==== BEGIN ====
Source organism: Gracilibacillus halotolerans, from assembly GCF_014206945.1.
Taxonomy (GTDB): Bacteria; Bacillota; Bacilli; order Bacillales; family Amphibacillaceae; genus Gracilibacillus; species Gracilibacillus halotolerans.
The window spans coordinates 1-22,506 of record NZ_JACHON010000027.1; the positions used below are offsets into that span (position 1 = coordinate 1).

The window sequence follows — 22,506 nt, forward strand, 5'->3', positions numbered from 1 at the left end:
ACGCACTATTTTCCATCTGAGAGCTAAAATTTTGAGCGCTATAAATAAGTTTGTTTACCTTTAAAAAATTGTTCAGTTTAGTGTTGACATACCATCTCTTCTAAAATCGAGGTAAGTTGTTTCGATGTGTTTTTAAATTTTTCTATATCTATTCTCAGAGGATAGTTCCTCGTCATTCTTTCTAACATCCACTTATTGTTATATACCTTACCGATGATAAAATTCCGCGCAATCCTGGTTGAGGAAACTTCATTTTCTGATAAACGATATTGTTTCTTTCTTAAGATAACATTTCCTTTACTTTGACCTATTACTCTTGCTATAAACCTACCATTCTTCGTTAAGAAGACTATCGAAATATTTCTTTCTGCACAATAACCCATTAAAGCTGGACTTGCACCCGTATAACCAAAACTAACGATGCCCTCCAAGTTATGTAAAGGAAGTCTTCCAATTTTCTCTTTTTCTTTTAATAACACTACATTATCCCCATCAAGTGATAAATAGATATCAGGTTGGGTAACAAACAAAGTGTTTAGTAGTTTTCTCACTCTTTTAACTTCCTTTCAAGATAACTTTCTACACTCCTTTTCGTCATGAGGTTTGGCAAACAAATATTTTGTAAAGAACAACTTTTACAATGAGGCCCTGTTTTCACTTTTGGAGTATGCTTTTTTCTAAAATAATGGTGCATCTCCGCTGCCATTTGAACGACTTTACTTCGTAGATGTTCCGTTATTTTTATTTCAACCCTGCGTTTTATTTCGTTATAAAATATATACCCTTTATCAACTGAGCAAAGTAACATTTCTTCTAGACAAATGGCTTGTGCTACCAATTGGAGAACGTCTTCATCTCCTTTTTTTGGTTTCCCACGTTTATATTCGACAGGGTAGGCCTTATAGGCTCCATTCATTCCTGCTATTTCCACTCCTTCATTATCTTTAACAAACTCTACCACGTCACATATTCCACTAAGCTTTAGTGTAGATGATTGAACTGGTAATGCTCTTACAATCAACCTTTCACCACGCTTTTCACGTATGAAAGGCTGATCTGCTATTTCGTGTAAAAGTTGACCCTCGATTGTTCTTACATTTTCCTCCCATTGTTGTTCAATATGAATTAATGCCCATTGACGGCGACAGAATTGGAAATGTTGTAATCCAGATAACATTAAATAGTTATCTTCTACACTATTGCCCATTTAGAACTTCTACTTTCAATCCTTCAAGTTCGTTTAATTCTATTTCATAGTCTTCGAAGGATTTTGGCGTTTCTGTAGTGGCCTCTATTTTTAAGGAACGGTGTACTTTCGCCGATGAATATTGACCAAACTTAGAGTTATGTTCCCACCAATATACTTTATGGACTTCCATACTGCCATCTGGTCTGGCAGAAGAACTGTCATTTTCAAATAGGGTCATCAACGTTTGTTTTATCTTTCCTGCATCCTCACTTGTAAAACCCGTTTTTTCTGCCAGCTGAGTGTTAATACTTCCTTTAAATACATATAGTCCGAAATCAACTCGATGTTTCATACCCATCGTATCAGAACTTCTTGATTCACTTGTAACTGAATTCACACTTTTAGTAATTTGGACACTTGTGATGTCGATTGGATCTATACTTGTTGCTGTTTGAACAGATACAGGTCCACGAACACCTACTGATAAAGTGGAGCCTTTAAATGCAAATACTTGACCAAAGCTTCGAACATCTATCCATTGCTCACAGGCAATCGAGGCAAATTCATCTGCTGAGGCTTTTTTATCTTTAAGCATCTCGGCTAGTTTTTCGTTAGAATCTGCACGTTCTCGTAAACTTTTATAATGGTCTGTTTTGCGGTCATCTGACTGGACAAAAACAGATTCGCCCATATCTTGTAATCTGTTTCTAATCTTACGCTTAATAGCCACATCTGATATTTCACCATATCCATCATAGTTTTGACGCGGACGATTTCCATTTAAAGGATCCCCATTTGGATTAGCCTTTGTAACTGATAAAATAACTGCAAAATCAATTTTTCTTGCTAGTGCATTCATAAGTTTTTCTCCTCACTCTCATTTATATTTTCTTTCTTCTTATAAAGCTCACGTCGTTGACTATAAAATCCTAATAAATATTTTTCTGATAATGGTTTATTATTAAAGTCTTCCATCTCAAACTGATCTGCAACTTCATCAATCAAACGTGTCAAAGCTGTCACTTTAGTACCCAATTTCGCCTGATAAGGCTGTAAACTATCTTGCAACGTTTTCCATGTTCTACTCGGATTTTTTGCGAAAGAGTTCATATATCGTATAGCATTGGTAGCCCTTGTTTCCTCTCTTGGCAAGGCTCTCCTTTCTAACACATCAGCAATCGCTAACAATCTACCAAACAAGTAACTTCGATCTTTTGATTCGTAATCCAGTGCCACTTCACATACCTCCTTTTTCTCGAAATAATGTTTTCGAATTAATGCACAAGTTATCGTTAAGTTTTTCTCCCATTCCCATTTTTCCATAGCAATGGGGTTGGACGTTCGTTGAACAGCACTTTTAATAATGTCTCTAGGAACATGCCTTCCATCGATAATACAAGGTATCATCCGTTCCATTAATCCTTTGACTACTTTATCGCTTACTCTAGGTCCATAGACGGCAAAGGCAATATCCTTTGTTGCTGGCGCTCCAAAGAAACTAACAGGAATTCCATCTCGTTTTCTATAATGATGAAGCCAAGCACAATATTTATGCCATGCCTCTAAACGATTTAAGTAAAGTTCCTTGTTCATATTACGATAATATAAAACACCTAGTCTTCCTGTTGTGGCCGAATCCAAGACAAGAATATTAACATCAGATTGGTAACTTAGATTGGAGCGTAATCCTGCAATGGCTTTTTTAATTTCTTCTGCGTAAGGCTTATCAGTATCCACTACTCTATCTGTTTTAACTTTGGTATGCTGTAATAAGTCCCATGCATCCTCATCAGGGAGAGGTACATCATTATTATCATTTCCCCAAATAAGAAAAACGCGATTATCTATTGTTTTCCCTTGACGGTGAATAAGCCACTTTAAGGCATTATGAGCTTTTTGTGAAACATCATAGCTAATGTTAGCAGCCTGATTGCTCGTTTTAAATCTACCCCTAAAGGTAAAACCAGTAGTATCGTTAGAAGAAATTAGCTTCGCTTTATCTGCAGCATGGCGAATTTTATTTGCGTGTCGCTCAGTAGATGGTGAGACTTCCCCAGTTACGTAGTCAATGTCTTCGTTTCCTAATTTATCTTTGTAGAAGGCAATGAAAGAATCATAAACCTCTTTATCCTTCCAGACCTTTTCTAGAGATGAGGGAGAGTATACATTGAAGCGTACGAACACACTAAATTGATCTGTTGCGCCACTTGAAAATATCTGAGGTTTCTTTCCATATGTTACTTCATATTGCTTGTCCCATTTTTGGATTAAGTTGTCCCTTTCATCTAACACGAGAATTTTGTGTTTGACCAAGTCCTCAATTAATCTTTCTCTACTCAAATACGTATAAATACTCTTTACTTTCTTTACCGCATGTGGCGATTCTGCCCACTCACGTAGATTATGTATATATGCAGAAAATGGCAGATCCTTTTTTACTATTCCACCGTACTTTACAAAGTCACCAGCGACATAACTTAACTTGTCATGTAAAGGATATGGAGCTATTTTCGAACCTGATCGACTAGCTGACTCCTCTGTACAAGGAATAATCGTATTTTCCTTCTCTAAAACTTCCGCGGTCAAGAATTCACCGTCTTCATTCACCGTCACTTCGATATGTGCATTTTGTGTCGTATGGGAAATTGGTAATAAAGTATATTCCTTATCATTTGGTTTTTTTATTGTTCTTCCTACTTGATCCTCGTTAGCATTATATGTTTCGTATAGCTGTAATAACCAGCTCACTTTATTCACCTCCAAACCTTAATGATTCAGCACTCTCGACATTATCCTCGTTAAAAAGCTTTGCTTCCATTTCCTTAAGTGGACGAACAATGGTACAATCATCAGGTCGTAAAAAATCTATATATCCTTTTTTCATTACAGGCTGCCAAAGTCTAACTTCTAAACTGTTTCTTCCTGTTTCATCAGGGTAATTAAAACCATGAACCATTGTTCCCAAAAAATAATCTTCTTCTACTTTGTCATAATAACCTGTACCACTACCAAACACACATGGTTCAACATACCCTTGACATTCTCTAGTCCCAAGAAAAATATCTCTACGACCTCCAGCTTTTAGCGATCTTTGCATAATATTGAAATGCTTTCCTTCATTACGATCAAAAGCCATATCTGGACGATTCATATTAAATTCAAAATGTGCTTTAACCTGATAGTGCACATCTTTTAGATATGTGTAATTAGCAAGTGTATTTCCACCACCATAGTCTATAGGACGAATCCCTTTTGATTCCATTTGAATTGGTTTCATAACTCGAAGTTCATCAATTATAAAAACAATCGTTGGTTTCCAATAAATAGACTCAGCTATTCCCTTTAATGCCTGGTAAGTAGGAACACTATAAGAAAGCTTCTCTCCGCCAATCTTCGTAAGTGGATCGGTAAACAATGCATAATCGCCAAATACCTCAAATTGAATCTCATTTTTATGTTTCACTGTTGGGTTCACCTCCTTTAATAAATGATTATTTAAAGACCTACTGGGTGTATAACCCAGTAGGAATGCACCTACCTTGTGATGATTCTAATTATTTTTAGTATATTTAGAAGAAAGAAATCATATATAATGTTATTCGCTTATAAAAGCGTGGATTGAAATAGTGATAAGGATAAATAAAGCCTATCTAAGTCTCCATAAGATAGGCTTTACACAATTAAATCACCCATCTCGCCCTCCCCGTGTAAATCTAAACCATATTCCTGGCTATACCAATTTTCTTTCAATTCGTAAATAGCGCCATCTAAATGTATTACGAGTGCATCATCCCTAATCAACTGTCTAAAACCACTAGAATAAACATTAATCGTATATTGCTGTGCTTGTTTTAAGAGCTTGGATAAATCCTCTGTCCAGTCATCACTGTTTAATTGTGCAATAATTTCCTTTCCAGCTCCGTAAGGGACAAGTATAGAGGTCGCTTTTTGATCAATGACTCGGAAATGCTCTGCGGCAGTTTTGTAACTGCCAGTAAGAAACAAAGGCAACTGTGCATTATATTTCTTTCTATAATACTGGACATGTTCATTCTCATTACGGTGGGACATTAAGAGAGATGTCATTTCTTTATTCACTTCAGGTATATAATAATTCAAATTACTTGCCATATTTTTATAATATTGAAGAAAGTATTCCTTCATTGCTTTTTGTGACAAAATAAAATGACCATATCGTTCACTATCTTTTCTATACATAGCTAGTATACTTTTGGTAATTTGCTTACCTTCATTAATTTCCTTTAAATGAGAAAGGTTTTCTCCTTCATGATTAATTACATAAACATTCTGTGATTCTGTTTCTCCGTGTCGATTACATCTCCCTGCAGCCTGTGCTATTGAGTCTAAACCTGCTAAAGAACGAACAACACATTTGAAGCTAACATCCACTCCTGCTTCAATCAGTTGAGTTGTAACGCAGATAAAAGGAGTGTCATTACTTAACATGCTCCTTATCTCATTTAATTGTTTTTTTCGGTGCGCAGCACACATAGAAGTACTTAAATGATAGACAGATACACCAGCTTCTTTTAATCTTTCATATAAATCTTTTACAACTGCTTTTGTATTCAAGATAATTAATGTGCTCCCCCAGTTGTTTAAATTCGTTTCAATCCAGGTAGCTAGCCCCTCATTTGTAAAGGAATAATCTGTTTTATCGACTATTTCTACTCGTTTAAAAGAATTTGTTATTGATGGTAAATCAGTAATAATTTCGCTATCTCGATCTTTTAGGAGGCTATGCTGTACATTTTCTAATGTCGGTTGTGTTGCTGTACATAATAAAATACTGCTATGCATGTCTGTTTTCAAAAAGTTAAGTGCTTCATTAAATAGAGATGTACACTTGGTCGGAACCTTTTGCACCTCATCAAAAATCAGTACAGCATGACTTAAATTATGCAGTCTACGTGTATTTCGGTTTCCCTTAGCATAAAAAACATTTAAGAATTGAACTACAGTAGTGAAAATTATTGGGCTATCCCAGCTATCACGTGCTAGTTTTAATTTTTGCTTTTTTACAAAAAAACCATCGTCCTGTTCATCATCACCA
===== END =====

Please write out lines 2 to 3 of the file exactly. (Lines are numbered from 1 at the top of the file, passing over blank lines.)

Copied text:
Taxonomy (GTDB): Bacteria; Bacillota; Bacilli; order Bacillales; family Amphibacillaceae; genus Gracilibacillus; species Gracilibacillus halotolerans.
The window spans coordinates 1-22,506 of record NZ_JACHON010000027.1; the positions used below are offsets into that span (position 1 = coordinate 1).